In 2016, Salesforce acquired a company known as Demandware, and re-branded their solution as Salesforce Commerce Cloud. Later, in 2018, Salesforce acquired a company known as CloudCraze, and that later became known as Salesforce B2B Commerce, and the original Demandware acquisition became known as B2C Commerce. One key difference between these two solutions is that the B2B Commerce product runs “on platform”, and the B2C (Demandware) product does not.
If you’ve been a developer for any length of time, you’ve been tasked with connecting data from system A to system B. It could be data from your ERP to your Ecommerce web store, or it might be from your CRM to your Marketing tools. These ‘point to point’ integrations work well when a business is in it’s infancy along the path of digital transformation. Unfortunately, as the number of point to point integrations grows, so does the complexity of trying to maintain those systems. They become so fragile, and so unstable, that the entire IT team is afraid to touch them let alone replace them (which would feel like a herculean task). In addition, dev teams outside of central IT are slowed down because central IT is spending all of their time maintaining and keeping those systems working and online. What if there was a better way?
In this guide, I will summarize (in some detail) the high-level features that are available to you as a seasoned developer on the Salesforce Marketing Cloud platform. I will review basics of the platform, some advanced platform features, platform-specific programming languages, integration support, API support, platform SDKs, and I’ll also discuss next steps you may wish to take in terms of Salesforce certifications. The Salesforce Marketing Cloud platform is an Enterprise grade solution and well suited for much more than basic email subscriptions. After reading this guide you’ll have a good understanding of what is possible on the solution and how you can launch, iterate, and transform your Marketing efforts at your business and what is expected from your dev team to support those efforts.
The new computing paradigm of serverless allows developers to quickly spin up, prototype, and build out applications using inexpensive usage based resources. In this article, we’re going to go over how to connect your Salesforce Outbound Messages to Azure Functions for processing. As of this writing, as far as I’m aware, there are no governor limits on Outbound Messages and also Azure Functions are priced at $0.20/million executions with 1 million in the free grant per month. If you’re not already comfortable working with Outbound Messages in .NET, I’ve got you covered with a post on this topic I did previously.
CMS stands for Content Management System. The most well-known CMS today is Wordpress. Common components of a CMS are content administration features (authoring tools for content like blogs, news, events, white papers, etc) in addition to content delivery capabilities that renders the content for consumption, such as a web page or over an API.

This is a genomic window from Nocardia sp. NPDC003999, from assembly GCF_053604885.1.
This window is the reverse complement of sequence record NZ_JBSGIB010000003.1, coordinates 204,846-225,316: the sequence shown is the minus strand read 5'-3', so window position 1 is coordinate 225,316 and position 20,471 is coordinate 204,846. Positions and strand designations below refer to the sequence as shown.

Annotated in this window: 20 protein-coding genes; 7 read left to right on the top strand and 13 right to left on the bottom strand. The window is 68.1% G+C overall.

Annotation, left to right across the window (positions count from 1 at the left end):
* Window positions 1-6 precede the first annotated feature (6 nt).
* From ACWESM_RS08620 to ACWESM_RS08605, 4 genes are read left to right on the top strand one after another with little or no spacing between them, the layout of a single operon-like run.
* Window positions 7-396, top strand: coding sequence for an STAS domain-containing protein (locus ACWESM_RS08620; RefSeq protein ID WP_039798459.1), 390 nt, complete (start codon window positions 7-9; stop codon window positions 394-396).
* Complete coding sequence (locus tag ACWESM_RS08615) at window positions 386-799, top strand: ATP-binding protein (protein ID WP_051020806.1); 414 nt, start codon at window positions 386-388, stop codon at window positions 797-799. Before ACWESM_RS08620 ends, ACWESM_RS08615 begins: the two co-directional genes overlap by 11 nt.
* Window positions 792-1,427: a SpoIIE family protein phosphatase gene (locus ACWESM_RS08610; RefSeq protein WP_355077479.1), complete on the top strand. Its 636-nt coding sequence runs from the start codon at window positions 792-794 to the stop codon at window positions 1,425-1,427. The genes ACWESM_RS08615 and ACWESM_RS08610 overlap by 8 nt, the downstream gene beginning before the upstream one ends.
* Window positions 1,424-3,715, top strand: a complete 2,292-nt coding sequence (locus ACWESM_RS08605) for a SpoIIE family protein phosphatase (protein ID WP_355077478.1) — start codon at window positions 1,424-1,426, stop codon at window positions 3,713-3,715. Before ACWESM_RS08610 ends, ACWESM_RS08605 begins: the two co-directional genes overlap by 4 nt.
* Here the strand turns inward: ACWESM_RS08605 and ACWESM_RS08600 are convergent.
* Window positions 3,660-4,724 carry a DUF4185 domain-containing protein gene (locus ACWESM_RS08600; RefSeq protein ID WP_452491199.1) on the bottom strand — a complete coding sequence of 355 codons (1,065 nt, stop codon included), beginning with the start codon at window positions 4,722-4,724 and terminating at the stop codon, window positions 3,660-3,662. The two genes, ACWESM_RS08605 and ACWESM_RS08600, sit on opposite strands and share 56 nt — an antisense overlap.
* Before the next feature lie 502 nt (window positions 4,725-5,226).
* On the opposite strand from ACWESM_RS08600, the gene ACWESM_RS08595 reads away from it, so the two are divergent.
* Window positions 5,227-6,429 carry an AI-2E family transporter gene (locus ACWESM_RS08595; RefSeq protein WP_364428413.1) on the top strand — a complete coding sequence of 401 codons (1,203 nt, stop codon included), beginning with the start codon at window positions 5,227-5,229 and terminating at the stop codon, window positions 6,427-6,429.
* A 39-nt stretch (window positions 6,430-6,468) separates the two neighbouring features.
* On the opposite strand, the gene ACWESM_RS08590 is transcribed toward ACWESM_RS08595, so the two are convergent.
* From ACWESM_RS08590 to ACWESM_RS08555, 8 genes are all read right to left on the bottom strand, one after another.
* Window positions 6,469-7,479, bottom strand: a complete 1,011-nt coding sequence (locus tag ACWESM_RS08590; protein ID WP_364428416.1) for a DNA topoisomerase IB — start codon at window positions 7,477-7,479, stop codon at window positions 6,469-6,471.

Outbound Messages in Salesforce are another way for your application to receive notifications of changes to your Salesforce data. Imagine you have a scenario, where you would like your external application to be notified whenever a Lead record in Salesforce is created (or edited) and the City field on the Lead is set to Chicago. It is possible in Salesforce, using an Outbound Message which is triggered from a Workflow Rule like the one I just described. I’ll discuss in detail what both of those Salesforce features are in this post.
Have you ever wished you could get a notification whenever a record type or subset of records changed in Salesforce? You may wish to be able to be notified of those changes for replicating data or to trigger behavior or an external business system.
Enter the Streaming API from Salesforce. This feature consists of several subfeatures which enable you to just that. Opting in to certain changes is possible with Push Topics. Getting a complete list of changes of everything is possible with Change Data Capture. We’re going to talk about both in this post and how you can integrate your .NET applications with Salesforce to capture those changes in near real-time.
Running into limits with your Salesforce REST API usage, or simply proactively looking to process a large amount of data in Salesforce? Due to the limits in place on how many calls you can make to the REST API on a per 24-hour period that may limit how much data you can process an alternative approach is needed. Thankfully, with the Bulk API, you can process up to 100 million records per 24-hour period, which should (hopefully) be more than enough for you.
In this post, we’re going to work on how you can test and develop against Salesforce, using the Web-Server Flow, locally on your machine. As an added bonus, we’ll look at how to make those urls public with ngrok.
This post is going to be a rather lengthy introductory course on the Salesforce REST API. If you’re just looking for the Postman collection, or would like to just follow along, click here. We’ll discuss authentication, basic read operations, SOQL queries, batch & composite queries, and querying with an external key. We’ll also touch on the Salesforce workbench.